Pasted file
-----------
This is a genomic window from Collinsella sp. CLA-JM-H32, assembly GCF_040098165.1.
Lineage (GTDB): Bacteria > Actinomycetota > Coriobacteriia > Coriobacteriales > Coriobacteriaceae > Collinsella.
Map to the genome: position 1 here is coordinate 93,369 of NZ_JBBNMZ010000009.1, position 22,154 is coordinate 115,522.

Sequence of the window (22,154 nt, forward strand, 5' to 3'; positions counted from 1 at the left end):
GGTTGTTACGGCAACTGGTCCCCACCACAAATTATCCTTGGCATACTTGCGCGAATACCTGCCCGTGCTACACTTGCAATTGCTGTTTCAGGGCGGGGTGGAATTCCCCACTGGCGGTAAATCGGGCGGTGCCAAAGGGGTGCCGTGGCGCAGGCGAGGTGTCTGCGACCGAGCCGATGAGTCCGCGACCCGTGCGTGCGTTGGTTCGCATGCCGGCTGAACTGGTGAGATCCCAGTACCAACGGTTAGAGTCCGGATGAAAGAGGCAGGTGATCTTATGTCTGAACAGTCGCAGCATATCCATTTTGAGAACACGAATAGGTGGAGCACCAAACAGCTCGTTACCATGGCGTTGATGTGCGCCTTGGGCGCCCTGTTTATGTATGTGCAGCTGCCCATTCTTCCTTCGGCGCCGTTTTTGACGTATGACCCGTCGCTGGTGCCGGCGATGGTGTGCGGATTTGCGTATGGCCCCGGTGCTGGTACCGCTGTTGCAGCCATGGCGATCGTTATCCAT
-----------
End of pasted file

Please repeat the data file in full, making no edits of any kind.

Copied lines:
This is a genomic window from Collinsella sp. CLA-JM-H32, assembly GCF_040098165.1.
Lineage (GTDB): Bacteria > Actinomycetota > Coriobacteriia > Coriobacteriales > Coriobacteriaceae > Collinsella.
Map to the genome: position 1 here is coordinate 93,369 of NZ_JBBNMZ010000009.1, position 22,154 is coordinate 115,522.

Sequence of the window (22,154 nt, forward strand, 5' to 3'; positions counted from 1 at the left end):
GGTTGTTACGGCAACTGGTCCCCACCACAAATTATCCTTGGCATACTTGCGCGAATACCTGCCCGTGCTACACTTGCAATTGCTGTTTCAGGGCGGGGTGGAATTCCCCACTGGCGGTAAATCGGGCGGTGCCAAAGGGGTGCCGTGGCGCAGGCGAGGTGTCTGCGACCGAGCCGATGAGTCCGCGACCCGTGCGTGCGTTGGTTCGCATGCCGGCTGAACTGGTGAGATCCCAGTACCAACGGTTAGAGTCCGGATGAAAGAGGCAGGTGATCTTATGTCTGAACAGTCGCAGCATATCCATTTTGAGAACACGAATAGGTGGAGCACCAAACAGCTCGTTACCATGGCGTTGATGTGCGCCTTGGGCGCCCTGTTTATGTATGTGCAGCTGCCCATTCTTCCTTCGGCGCCGTTTTTGACGTATGACCCGTCGCTGGTGCCGGCGATGGTGTGCGGATTTGCGTATGGCCCCGGTGCTGGTACCGCTGTTGCAGCCATGGCGATCGTTATCCAT